He added, “It is unfortunate and for us as a board determined it was the lesser of two evils. This $100,000 that 40¢ per pack will raise will save us approximately two cents on the dollar on tax base. Yes, it will be an inconvenience and a burden to some, but they have the option not to buy them. But the rest of us that live in the county that pay taxes, it will relieve some burden from that. I personally feel we should keep the 40¢ and revisit at the 12-month.”
Collins did note that he had conversations with the county attorney who represents several towns and counties.
“He said that he knew of two jurisdictions, when they adopted theirs that the convenience store owners were concerned about sales loss,” Collins stated. “He said the managers of those two locations went back one year later and sales were virtually the same. No scientific data, but that is what he said.”
“I think personally a lot of it is education, as Roanoke County just went to 25¢. We are talking a 15¢ difference and Roanoke City and Salem is higher than us. I feel if we educate the public, I personally think it was kind of handled a little bit wrong. We are talking 15¢ and if the public knows this is going to emergency services and to provide for the county, as well as an effort to keep taxes to a manageable base, I think more people would be a little less upset about it,” Zimmerman added. “For the 492 names on there, I think if we could explain to them a little different way, maybe they would be a little less apt to sign that. It’s very disheartening to see things on Facebook bashing these five people when we are trying to make the best educated that we can. Not that I am concerned about Facebook, but people should be educated more before they have a reaction.”
“We did advertise this ordinance last year with our regular budget session,” Spence said. “It was a little bit surprising to see so much reaction after the ordinance has been adopted. I would expect this kind of reaction when we first proposed the ordinance.”
Discussion was made on the avenues the BOS took to advertise: the BOS website, the courthouse, and the newspaper, noting that out of the 492 signatures of Craig County citizens, only a handful frequented the courthouse, unless necessary, or visited the website or read the notices in the paper.
It was suggested that they use more direct avenues such as posters on the Food Country bulletin board, at the convenience stores, etc.; places where Craig County residents who this would affect would actually frequent, stressing that Craig County residents wish to work together on decisions and not create dissension.
It was also noted at the meeting that the merchants have contacted the town to see if it would like to have a tax as the code of Virginia allows them to have a tax, just like the county.
The code states, “Any county cigarette tax imposed shall not apply within the limits of any town located in such county, now or hereafter imposes a town cigarette tax. However, if the governing body of any such town shall provide that a county a cigarette tax, as well as a town cigarette tax, shall apply within the limits of such town, then such cigarette tax may be imposed by the county within such town.”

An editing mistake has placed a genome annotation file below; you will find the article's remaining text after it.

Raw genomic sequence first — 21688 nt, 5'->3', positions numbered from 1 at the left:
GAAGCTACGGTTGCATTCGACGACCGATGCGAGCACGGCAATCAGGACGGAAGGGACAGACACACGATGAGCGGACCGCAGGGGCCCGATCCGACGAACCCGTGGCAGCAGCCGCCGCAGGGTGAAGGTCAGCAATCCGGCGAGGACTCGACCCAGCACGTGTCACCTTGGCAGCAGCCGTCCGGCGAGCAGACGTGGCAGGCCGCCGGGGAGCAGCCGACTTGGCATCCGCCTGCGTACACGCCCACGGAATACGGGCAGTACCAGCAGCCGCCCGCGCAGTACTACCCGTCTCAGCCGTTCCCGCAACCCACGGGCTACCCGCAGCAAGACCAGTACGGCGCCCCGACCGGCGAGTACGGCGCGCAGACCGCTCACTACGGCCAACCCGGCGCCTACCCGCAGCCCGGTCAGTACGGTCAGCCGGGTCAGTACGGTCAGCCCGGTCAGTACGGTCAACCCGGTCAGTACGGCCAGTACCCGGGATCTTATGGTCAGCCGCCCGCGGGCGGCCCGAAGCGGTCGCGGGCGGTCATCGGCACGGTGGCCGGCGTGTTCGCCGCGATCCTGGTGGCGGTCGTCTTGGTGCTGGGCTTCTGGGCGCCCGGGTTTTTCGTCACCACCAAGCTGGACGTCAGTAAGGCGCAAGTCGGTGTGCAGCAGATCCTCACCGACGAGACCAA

“So, I would request by the Board by motion for the town to consider putting that provision in their ordinance should the town adopt the cigarette ordinance,” Collins stated. “Without that provision, we cannot have ordinance.”
The Board then made a motion to make a request to the Town of New Castle, that if they adopt the cigarette ordinance that they will allow the county to leave theirs in place.
Collins added, “The administrative cost to run this thing is about $10,000 to $12,000 for the county, but would be less for the town. It is not cost-effective for the town.”
Another issue was the merchants having to individually put a new audit stamp on each cigarette pack which took a long time per pack, for cigarettes already in merchants’ inventory. Carper shared he had 9,634 packs as of December 31 that had to be individually stamped with a special gun.
“The way they are positioned, you can’t even put one on a package easily. You have to manipulate this sheet carefully, so you don’t accidently get two stamps,” he said. “It’s not about paying the money; you can take a check tomorrow for the whole thing for $3,900 for the tax.”
His concern was having to take days to stamp all cigarettes immediately. Also, at the time that many stamps were not available at the courthouse, but Parsons explained that the actual distributors were supposed to buy those and apply them to the packs, which they did not, therefore making our county merchants responsible for having to do this individually which was a much more difficult task with their types of stamps they were provided.
Parsons shared that this information was sent out in October and the stamps were in her office in November so that the distributors could have purchased and placed them on the packs by January 1.
“This distributor did not come to my office and buy stamps, so this is the reason why a couple of these stores have all this inventory with no stamps, because the distributor did not come to us and now the burden is on our local businesses,” Parsons added.
She is also working with the merchants in trying to make their mandatory stamping as easy as possible.
Collins reiterated that there was no grace period to put the stamps on and Spence added that it would take two months to change the rulings to add one.
Huffman took the podium quickly explaining that she thinks there is a way to solve the issue, reading an article in Section 38-349.
She and Parsons will be working closely with the merchants to help make the transition as smooth as possible.
However, moving forward, they shared, “The stamps have to be on the packs. It is the only audit trail without going back and making a huge inconvenience for both the merchants and our offices. To my knowledge, all the distributors that do business in our county have now purchased stamps.”
As of February 10, 2022, the Carpers have noticed a 20 percent reduction in their sales. Food Country added that they also have seen a drastic decrease in sales by an extreme and disappointing 35 percent.